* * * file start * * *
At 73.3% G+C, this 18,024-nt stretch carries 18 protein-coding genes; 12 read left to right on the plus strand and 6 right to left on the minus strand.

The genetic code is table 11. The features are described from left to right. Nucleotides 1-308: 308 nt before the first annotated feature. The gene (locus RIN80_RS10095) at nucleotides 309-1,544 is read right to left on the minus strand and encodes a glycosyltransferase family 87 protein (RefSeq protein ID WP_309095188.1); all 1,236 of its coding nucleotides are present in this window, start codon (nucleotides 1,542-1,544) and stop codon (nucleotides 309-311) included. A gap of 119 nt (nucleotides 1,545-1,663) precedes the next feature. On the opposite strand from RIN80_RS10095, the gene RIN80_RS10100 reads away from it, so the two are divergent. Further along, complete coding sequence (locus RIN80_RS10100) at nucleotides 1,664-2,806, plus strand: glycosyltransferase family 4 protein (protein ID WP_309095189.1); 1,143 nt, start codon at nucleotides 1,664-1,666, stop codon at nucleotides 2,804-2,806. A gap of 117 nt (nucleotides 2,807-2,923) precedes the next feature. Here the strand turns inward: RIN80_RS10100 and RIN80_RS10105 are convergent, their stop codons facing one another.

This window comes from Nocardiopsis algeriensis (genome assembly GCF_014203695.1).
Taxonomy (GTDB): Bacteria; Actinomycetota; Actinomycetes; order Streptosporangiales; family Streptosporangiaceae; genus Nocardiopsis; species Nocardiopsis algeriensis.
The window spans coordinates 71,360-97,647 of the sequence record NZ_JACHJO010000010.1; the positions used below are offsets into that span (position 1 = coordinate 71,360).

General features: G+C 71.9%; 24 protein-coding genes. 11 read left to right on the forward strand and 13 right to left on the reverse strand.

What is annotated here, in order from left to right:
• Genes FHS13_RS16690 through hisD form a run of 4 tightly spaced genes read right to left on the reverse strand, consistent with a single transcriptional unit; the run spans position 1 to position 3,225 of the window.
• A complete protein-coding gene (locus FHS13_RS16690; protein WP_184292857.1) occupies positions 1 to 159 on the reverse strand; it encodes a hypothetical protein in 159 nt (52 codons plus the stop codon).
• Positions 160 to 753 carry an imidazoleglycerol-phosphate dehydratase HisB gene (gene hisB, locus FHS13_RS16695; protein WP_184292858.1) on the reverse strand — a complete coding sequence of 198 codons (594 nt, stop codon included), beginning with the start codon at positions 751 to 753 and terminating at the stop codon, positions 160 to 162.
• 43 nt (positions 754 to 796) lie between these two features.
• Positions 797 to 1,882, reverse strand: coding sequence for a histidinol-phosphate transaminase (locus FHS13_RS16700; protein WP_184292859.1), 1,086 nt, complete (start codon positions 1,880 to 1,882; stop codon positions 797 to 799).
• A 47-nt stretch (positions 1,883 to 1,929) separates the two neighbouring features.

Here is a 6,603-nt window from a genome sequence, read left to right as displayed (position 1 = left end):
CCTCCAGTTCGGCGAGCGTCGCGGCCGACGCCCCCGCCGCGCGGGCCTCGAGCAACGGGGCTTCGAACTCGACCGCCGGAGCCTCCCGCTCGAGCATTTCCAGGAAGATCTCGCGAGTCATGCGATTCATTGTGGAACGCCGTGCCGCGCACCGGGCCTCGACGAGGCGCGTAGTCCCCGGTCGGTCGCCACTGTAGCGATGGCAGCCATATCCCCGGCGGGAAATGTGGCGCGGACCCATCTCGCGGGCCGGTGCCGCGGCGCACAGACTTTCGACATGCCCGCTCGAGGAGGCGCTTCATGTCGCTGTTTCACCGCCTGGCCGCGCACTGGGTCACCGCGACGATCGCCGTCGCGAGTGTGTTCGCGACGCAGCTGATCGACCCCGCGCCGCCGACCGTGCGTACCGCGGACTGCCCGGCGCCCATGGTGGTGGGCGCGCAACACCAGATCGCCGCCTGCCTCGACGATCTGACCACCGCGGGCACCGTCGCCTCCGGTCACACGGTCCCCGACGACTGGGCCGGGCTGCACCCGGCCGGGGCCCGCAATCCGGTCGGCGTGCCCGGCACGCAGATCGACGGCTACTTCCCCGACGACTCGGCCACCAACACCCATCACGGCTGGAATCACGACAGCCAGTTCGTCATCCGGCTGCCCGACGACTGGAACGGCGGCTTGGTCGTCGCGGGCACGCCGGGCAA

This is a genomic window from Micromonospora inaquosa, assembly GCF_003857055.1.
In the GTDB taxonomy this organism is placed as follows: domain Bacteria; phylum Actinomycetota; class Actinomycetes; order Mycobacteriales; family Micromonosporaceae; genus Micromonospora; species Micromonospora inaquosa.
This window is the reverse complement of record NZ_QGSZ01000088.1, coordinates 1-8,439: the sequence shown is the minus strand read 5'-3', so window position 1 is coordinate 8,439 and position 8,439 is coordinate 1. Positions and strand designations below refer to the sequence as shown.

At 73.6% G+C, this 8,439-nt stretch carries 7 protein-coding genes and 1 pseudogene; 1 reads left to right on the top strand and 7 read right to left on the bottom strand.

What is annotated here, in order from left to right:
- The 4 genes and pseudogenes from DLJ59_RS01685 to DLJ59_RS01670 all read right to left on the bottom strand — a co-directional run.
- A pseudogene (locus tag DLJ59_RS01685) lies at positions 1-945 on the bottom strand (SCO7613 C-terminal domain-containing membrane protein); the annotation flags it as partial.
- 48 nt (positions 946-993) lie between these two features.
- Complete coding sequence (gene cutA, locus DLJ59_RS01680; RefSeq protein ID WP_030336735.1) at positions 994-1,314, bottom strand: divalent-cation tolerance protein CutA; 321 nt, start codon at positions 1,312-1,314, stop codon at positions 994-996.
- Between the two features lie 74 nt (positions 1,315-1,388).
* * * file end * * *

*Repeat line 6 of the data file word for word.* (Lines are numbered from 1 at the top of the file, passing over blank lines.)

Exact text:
General features: G+C 71.9%; 24 protein-coding genes. 11 read left to right on the forward strand and 13 right to left on the reverse strand.